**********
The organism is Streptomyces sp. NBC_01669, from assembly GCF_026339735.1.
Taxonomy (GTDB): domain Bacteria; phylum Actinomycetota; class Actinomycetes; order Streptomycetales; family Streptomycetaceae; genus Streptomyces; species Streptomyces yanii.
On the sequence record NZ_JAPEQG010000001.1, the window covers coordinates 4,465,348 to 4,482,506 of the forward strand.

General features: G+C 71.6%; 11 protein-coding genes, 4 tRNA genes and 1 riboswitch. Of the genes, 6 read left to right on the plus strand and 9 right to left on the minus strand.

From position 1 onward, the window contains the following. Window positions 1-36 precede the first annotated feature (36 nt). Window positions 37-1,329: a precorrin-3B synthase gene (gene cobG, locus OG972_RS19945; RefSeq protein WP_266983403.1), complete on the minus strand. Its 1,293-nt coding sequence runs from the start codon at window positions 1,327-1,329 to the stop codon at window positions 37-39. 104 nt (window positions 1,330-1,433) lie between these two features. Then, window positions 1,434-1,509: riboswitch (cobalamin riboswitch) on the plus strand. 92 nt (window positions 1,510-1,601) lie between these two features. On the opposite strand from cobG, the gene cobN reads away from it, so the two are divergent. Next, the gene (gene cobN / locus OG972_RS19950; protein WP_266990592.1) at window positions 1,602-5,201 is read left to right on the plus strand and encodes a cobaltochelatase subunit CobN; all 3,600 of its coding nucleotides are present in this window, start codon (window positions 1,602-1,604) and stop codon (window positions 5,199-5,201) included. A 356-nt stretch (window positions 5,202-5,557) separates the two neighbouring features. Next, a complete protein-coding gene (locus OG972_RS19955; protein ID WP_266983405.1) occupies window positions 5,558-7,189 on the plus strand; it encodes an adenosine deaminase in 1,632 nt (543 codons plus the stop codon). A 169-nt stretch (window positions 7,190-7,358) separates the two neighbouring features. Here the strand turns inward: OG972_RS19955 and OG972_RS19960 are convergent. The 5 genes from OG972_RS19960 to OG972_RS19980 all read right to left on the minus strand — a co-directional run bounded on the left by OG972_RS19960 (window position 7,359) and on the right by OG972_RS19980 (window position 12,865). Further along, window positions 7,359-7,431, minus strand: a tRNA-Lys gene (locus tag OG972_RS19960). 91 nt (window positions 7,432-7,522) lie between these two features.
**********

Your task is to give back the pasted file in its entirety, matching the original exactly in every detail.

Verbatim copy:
The organism is Streptomyces sp. NBC_01669, from assembly GCF_026339735.1.
Taxonomy (GTDB): domain Bacteria; phylum Actinomycetota; class Actinomycetes; order Streptomycetales; family Streptomycetaceae; genus Streptomyces; species Streptomyces yanii.
On the sequence record NZ_JAPEQG010000001.1, the window covers coordinates 4,465,348 to 4,482,506 of the forward strand.

General features: G+C 71.6%; 11 protein-coding genes, 4 tRNA genes and 1 riboswitch. Of the genes, 6 read left to right on the plus strand and 9 right to left on the minus strand.

From position 1 onward, the window contains the following. Window positions 1-36 precede the first annotated feature (36 nt). Window positions 37-1,329: a precorrin-3B synthase gene (gene cobG, locus OG972_RS19945; RefSeq protein WP_266983403.1), complete on the minus strand. Its 1,293-nt coding sequence runs from the start codon at window positions 1,327-1,329 to the stop codon at window positions 37-39. 104 nt (window positions 1,330-1,433) lie between these two features. Then, window positions 1,434-1,509: riboswitch (cobalamin riboswitch) on the plus strand. 92 nt (window positions 1,510-1,601) lie between these two features. On the opposite strand from cobG, the gene cobN reads away from it, so the two are divergent. Next, the gene (gene cobN / locus OG972_RS19950; protein WP_266990592.1) at window positions 1,602-5,201 is read left to right on the plus strand and encodes a cobaltochelatase subunit CobN; all 3,600 of its coding nucleotides are present in this window, start codon (window positions 1,602-1,604) and stop codon (window positions 5,199-5,201) included. A 356-nt stretch (window positions 5,202-5,557) separates the two neighbouring features. Next, a complete protein-coding gene (locus OG972_RS19955; protein ID WP_266983405.1) occupies window positions 5,558-7,189 on the plus strand; it encodes an adenosine deaminase in 1,632 nt (543 codons plus the stop codon). A 169-nt stretch (window positions 7,190-7,358) separates the two neighbouring features. Here the strand turns inward: OG972_RS19955 and OG972_RS19960 are convergent. The 5 genes from OG972_RS19960 to OG972_RS19980 all read right to left on the minus strand — a co-directional run bounded on the left by OG972_RS19960 (window position 7,359) and on the right by OG972_RS19980 (window position 12,865). Further along, window positions 7,359-7,431, minus strand: a tRNA-Lys gene (locus tag OG972_RS19960). 91 nt (window positions 7,432-7,522) lie between these two features.